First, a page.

In the 1960s, MLB established the College Scholarship Program, which promised to fund the academic pursuits taken up by players within two years of their retirement from baseball. But, as Mifsud indicated, many players spent that money on for-profit schools, which offered the academic flexibility appealing to professional athletes. Though the Trump administration has proven more sympathetic to for-profit schools, the sector was a frequent target of Obama-era reforms, coming under fire for abysmal job prospects for graduates, predatory recruitment efforts, and less-than-altruistic motives.
During collective bargaining this year, a change was made to the College Scholarship Program (now called the Continuing Education Program) that prohibits players from using the money on for-profit schools with a graduation rate below 50 percent. According to the most recent statistics from the Department of Education, the six-year graduation rate for private, for-profit schools is just 23 percent nationwide. But, Mifsud said, barring players from enrolling in what was a popular academic option left a void MLB needed to fill.
“We're now telling our players, ‘Here’s an avenue we know you’ve been using to get education,’ and we’re telling you you can’t use that anymore,” Mifsud said. “We did not think it appropriate to not offer them an alternative.”
That’s where Northeastern comes in. By partnering with the school, Mifsud said the league is signaling to its players that the university is a good option for them to further their educations. Players will have the chance to select courses from across the university’s academic offerings and earn certificates and degrees based on their prior educational experiences. What appealed to players about for-profit education—namely, flexibility—is also offered at Northeastern, which has campuses across North America as well as various online options. Northeastern President Joseph Aoun said the school is particularly committed to non-traditional learners, and that each player will also have access to a counselor to create a personalized learning plan.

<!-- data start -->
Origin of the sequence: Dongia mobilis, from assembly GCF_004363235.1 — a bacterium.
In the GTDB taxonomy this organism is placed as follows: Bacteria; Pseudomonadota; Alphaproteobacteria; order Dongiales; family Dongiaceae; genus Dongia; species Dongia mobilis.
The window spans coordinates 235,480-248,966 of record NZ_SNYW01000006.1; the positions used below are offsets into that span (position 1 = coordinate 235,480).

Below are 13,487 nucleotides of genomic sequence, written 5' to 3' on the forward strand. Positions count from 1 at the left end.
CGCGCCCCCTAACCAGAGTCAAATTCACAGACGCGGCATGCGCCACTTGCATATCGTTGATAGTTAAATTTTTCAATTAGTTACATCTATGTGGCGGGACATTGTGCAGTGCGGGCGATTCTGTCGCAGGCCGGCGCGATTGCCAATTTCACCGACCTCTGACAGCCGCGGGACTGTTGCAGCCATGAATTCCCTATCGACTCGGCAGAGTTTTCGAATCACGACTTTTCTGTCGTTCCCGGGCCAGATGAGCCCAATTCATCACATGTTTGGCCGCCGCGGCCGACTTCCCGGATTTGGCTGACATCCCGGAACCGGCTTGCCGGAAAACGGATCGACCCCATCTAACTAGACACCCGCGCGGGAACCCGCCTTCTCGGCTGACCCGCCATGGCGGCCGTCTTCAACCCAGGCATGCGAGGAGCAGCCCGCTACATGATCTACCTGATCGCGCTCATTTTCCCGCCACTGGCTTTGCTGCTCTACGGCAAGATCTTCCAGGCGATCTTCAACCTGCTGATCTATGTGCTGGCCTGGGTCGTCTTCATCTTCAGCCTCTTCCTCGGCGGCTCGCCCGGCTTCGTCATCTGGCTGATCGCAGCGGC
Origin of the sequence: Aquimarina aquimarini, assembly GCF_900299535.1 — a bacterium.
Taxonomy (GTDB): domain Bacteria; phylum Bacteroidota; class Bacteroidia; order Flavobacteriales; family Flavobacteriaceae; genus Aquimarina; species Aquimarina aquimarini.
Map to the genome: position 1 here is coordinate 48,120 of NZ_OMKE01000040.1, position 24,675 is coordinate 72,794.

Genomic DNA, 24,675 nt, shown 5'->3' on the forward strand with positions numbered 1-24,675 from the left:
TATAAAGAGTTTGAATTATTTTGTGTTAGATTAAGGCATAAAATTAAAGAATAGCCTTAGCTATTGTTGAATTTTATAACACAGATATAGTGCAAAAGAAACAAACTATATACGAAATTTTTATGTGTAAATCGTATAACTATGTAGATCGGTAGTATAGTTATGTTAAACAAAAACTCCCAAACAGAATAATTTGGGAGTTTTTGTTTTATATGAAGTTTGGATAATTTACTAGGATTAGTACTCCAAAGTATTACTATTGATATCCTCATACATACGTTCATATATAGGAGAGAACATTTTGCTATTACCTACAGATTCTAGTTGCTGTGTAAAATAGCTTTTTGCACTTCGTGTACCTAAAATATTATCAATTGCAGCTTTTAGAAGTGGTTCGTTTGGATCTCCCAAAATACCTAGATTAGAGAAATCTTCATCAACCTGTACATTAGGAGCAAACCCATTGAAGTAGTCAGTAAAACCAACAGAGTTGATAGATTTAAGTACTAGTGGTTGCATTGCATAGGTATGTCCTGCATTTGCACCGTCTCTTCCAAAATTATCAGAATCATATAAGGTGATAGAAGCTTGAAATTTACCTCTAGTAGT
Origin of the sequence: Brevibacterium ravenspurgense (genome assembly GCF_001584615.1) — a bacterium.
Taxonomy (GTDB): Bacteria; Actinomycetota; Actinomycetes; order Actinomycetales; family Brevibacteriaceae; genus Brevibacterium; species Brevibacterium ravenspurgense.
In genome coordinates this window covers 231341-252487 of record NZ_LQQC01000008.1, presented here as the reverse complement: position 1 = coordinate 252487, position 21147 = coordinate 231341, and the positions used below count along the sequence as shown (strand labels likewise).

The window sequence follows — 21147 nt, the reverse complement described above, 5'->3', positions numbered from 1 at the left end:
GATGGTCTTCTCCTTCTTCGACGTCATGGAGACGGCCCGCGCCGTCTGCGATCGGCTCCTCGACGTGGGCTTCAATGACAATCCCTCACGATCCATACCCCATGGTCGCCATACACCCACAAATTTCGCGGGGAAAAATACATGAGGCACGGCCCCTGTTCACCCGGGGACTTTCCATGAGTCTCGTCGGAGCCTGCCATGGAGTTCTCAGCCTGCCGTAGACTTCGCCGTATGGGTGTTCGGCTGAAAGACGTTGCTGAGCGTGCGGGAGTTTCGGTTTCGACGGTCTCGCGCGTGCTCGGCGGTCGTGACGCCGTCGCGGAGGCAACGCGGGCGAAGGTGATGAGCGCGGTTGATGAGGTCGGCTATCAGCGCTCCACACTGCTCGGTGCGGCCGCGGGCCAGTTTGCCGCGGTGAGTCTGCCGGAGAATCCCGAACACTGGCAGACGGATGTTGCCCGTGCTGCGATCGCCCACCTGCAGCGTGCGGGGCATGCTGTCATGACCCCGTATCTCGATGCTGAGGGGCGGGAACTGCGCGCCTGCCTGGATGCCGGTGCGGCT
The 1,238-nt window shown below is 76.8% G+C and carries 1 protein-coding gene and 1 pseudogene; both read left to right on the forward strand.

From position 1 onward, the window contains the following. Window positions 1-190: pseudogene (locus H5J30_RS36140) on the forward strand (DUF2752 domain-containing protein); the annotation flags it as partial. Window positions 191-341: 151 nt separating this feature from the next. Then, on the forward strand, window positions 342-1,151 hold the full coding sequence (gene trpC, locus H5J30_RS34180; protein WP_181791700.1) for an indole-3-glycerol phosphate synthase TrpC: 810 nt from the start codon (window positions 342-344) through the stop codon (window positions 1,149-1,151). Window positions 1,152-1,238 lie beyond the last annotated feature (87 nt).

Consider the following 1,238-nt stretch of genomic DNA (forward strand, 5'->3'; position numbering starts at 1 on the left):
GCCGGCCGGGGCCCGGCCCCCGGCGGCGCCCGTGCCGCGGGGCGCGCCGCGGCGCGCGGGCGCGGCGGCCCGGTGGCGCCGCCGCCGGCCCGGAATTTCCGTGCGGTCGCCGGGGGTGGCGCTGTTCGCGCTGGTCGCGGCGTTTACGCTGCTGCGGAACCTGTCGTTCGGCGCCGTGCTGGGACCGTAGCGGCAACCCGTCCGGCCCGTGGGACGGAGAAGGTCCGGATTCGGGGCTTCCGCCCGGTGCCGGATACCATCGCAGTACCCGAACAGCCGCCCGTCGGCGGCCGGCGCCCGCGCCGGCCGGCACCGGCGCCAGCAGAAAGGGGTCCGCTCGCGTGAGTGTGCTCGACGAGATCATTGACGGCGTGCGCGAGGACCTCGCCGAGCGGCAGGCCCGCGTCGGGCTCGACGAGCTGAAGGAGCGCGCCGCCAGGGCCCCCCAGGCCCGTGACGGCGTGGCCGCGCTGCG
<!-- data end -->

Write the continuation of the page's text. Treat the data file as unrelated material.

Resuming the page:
Roughly 30 percent of today’s Major League Baseball players were born outside the United States, and English is certainly not everyone’s first language. In response, Aoun said Northeastern has vast experience working with international students and the school will work directly with non-native speakers to develop personalized learning plans for them, too.
“We are going to work with each player based on where the player is, what the background is, and also the goals and what they would like to study and what they would like to achieve,” Aoun said.
And those academic backgrounds are incredibly varied among ballplayers. Some, like Blackmon of the Rockies, completed their bachelor’s degrees. Many others, however, never stepped foot on a college campus. Unlike their counterparts contending for the NBA or the NFL, baseball players are eligible to be drafted immediately after graduating from high school, and a slew of other players sign professional contracts after their junior years of college. In both cases, the athletes have not earned a postsecondary degree, and Mifsud said they often leverage their remaining college eligibility to snag higher signing bonuses during contract negotiations. The bonus therefore becomes a monetary incentive to forgo higher education, and dugouts fill with athletes at all points on the academic spectrum.